Following my cheddar related rant, I was gently surprised to find a little note on my personal facebook profile left by the British Cheese Board. We had a civilised chat, and they’ve agreed to allow me to publish their correspondence to me, providing their side of the argument. Needless to say I still have grave reservations regarding the unintended consequences on focusing the campaign purely on country of origin and not including tradition – but I think I’ve said enough about that for now. So, to avoid appearing to straw-man the BCB, here’s what they wrote:
We appreciate your interaction with our Facebook page, and are always keen for discussion on the issues that we raise as part of our campaigns. However, we wanted to briefly clarify what we were hoping to achieve with our Country Of Origin story. The aim of our campaign was to raise awareness amongst consumers that not all of the cheese they are buying, thinking it to be British, was made in this country. So we wanted to encourage them to check the label of the Cheddar they’re buying. If it doesn’t say on the label that it was produced in the UK (or has other descriptors telling you it was made in the West Country or in Wales, Scotland or any other part of the UK) then it probably wasn’t! At the same time we are calling on Government to introduce compulsory Country of Origin labelling on all dairy products. Many of the value Cheddars simply say packed in the UK – which normally means they were made elsewhere.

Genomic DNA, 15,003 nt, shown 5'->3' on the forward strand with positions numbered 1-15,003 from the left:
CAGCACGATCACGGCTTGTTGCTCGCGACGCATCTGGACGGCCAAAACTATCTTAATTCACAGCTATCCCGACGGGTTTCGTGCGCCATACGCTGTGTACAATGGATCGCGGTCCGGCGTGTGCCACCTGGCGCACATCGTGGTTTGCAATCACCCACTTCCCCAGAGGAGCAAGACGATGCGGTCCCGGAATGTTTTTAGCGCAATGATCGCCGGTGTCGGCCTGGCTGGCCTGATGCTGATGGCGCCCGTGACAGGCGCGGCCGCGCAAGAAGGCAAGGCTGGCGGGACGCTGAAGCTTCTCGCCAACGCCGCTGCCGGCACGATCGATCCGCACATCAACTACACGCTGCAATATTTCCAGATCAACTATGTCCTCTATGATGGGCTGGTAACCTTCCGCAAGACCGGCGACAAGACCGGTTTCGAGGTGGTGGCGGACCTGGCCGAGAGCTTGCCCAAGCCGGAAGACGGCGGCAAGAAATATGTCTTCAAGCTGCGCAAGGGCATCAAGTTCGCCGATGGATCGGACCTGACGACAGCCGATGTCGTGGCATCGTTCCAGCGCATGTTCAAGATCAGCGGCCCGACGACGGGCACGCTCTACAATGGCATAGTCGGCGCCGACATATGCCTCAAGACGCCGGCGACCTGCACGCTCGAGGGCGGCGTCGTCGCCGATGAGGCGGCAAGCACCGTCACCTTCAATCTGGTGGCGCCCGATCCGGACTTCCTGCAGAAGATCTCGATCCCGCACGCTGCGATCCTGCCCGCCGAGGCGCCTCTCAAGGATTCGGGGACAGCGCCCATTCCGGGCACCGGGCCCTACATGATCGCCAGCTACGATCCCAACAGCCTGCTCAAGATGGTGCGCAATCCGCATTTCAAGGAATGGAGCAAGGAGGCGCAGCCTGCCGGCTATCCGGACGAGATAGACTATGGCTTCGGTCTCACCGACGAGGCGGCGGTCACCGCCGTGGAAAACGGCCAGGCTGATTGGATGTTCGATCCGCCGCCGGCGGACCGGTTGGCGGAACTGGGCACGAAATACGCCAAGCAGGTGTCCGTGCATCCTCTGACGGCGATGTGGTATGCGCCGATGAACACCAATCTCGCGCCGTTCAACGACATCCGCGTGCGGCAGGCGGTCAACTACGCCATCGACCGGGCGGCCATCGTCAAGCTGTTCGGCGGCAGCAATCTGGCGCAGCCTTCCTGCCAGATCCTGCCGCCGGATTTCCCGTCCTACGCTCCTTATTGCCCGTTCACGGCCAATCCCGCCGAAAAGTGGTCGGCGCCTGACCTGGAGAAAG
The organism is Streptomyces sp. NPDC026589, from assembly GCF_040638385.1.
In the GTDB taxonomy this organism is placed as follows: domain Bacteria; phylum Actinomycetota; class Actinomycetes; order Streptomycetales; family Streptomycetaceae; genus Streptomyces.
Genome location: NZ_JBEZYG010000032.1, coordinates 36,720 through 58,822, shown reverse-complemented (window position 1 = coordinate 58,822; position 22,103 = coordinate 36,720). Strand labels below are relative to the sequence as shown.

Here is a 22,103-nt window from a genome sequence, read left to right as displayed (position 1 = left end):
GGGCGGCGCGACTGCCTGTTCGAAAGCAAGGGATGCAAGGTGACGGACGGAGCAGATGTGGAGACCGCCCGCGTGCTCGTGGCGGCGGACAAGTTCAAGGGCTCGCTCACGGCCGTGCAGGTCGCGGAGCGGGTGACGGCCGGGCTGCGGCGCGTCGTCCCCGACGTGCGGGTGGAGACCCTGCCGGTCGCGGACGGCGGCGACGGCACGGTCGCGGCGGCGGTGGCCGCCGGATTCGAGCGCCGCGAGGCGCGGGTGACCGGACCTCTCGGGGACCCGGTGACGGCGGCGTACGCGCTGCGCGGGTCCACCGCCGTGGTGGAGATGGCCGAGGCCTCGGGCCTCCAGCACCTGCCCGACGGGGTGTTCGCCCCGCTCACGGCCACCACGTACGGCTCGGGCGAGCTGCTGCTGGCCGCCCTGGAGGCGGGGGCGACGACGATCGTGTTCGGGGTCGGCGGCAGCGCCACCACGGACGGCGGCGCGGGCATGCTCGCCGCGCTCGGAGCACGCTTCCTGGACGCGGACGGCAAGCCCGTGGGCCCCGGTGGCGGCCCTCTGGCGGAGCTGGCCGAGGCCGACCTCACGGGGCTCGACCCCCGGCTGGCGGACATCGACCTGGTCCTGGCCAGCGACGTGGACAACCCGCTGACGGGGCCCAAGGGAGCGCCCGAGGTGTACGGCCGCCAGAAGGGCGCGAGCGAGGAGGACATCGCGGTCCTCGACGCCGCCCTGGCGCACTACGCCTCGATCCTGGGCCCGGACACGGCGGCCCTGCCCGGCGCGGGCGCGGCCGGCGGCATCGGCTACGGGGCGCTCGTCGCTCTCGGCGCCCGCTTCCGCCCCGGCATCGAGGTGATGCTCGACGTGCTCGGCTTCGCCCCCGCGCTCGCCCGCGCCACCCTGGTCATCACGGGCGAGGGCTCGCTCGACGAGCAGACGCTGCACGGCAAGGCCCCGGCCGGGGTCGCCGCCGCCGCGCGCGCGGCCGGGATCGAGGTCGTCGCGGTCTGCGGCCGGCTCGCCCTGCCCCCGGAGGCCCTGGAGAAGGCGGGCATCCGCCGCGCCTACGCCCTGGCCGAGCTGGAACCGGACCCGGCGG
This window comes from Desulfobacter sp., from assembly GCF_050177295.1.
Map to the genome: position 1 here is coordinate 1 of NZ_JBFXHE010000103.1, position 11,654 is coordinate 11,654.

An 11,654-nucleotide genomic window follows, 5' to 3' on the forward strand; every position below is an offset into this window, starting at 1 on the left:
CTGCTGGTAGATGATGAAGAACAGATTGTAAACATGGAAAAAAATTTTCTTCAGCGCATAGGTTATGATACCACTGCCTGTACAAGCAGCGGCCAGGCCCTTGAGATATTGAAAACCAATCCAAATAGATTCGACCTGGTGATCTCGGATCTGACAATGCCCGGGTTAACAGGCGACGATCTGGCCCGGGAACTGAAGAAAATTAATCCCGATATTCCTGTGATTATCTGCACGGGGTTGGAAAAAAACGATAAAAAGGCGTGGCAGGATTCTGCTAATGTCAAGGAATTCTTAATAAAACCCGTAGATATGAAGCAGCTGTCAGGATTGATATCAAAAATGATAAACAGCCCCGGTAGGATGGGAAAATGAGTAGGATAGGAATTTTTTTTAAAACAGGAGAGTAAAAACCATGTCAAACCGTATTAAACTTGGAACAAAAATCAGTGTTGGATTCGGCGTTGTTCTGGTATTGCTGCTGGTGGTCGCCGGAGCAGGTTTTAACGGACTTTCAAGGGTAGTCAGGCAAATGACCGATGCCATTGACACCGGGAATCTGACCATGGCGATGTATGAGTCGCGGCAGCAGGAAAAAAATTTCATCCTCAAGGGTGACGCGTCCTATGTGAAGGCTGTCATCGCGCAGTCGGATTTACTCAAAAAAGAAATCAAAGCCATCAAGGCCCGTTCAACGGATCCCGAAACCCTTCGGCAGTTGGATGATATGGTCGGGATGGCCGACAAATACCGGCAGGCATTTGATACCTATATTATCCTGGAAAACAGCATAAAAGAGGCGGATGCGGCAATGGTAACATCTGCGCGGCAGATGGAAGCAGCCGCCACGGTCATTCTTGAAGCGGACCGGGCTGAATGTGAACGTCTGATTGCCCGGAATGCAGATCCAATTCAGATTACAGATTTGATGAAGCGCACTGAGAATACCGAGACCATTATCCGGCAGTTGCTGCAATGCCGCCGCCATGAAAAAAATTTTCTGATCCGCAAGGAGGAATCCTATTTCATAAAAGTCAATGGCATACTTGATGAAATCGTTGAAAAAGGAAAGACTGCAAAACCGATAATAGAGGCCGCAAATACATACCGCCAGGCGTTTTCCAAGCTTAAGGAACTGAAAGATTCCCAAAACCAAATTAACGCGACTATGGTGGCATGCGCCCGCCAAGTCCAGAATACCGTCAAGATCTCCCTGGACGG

We are a great supporter of West Country Farmhouse Cheddar, with a number of our members producing this type of cheese, but we hope you’ll understand that our campaign’s aim was to make British produced cheese accessible to everyone whatever their palette or price range.
Secretary of the British Cheese Board
So there you go. Stay tuned for next week when I call out the National Association of British and Irish Millers, the British Asparagus Growers Association and the European Starch Manufacturers Association for good measure. <—-Witticism: please said organisations don’t take offence thanks.